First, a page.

Police Officer Pensions

Information for police officers on the annual allowance for the 2014/15 year.

The Finance Act 2013 introduced a reduction in the Annual Allowance from £50,000 to £40,000 from 6th April 2014.

This change will not affect the majority of officers, however there may be tax implications for those who receive one-off significant increases in pension (e.g. as a result of promotion or retirement), and those in Senior ranks.

As this relates to individual taxation, responsibility falls on the member to ensure the correct amount of tax is paid.  Officers are recommended to seek independent tax and financial advice regarding the implications of these changes on their pension.

Annual Allowance

Remind me how the Annual Allowance works?

If your pension savings exceed the Annual Allowance (AA) during the pension input period (PIP) which runs from 1st April to 31st March, then you may incur a tax charge.

The value of benefits is calculated as 16 times the pension built up in the year.

This means if your pension growth increases by more than £2,500 after inflation, in the year tested, the AA limit will be now be exceeded.

Who will this affect?

This could potentially apply to those who receive one-off significant increases in pension (for instance, as a result of a promotion or ill-health retirement). This is not to say that AA tax charges will necessarily arise, but these groups of officers will need to be aware of the AA and how it could affect them.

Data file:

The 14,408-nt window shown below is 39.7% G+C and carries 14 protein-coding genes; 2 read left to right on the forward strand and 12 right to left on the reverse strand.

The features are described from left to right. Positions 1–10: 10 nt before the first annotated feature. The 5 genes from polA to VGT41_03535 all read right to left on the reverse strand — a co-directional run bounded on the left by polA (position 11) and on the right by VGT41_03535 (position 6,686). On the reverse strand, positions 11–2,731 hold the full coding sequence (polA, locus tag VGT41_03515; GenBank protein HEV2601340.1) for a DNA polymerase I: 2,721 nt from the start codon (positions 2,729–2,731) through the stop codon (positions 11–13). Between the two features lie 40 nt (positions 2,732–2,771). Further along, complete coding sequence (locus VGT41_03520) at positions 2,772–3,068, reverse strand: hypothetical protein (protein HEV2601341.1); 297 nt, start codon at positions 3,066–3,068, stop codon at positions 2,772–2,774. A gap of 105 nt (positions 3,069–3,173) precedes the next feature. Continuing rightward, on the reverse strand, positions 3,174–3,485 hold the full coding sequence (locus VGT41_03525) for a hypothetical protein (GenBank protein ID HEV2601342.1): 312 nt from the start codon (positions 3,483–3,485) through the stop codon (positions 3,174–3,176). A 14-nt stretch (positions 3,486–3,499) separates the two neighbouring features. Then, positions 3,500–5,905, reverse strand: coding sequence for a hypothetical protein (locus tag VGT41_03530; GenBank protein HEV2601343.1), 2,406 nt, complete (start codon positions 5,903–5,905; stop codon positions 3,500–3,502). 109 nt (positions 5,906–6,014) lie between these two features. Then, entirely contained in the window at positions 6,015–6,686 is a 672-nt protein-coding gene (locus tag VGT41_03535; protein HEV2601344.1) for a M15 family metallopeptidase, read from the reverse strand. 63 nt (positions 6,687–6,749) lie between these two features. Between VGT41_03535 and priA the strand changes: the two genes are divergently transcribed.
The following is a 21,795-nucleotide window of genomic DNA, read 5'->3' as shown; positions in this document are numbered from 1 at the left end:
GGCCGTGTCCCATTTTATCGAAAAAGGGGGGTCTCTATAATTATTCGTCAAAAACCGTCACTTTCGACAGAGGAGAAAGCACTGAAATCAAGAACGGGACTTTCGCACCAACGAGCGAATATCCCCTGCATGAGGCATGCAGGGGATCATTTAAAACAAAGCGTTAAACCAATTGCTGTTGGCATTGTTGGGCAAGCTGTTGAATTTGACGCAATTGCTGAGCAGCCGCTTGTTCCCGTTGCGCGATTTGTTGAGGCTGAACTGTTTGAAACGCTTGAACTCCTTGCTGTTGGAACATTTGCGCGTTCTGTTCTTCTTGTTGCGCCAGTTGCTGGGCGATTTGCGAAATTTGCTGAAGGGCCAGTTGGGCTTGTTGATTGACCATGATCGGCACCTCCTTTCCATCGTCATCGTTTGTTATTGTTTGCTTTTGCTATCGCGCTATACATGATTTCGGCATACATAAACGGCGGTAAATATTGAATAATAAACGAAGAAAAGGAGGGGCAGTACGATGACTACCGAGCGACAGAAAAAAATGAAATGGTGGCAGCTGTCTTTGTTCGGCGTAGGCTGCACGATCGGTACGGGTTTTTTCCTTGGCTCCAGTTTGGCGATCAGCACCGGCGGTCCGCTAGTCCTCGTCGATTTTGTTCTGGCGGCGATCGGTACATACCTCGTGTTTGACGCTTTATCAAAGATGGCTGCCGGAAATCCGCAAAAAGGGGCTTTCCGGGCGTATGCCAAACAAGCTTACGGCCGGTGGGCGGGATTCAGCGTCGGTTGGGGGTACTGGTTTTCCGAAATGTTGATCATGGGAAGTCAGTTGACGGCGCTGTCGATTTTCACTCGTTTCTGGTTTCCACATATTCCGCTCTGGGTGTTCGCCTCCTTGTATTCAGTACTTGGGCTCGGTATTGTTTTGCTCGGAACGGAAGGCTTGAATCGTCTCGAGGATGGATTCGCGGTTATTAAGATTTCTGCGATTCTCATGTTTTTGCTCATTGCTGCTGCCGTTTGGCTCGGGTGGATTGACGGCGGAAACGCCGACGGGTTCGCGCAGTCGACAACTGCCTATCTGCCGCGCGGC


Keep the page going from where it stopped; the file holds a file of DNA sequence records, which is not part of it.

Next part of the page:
It seems very unfair to hit me with a tax charge just because I got a promotion?

If you don’t use up all your annual allowance for any tax year you can carry the unused allowances forward for up to three tax years. This will help protect people who wouldn’t normally breach the annual allowance.

What do I need to do in respect of the AA changes?

You do not need to take any action at this time, other than to be aware of the changes and the implications for your pension savings.

As your pensions administrator, the Scottish Public Pensions Agency (SPPA), has a statutory duty to advise you by 6th October following each year end, if your pension savings in the period 1st April to 31st March have exceeded the AA.

If you are due a tax charge, you will then require to declare this in your self-assessment tax return and pay the tax due in accordance with usual filing/payment deadlines set by HMRC.

If the AA tax charge exceeds £2,000, you may elect an option called “Scheme Pays” which allows the Scheme to pay the tax charge on your behalf and in turn, apply a reduction by way of a pension debit to your pension on retirement.

Where can I get more information on the AA?

Further information on the annual allowance is available on the HMRC website:

http://www.hmrc.gov.uk/pensionschemes/understanding-aa.htm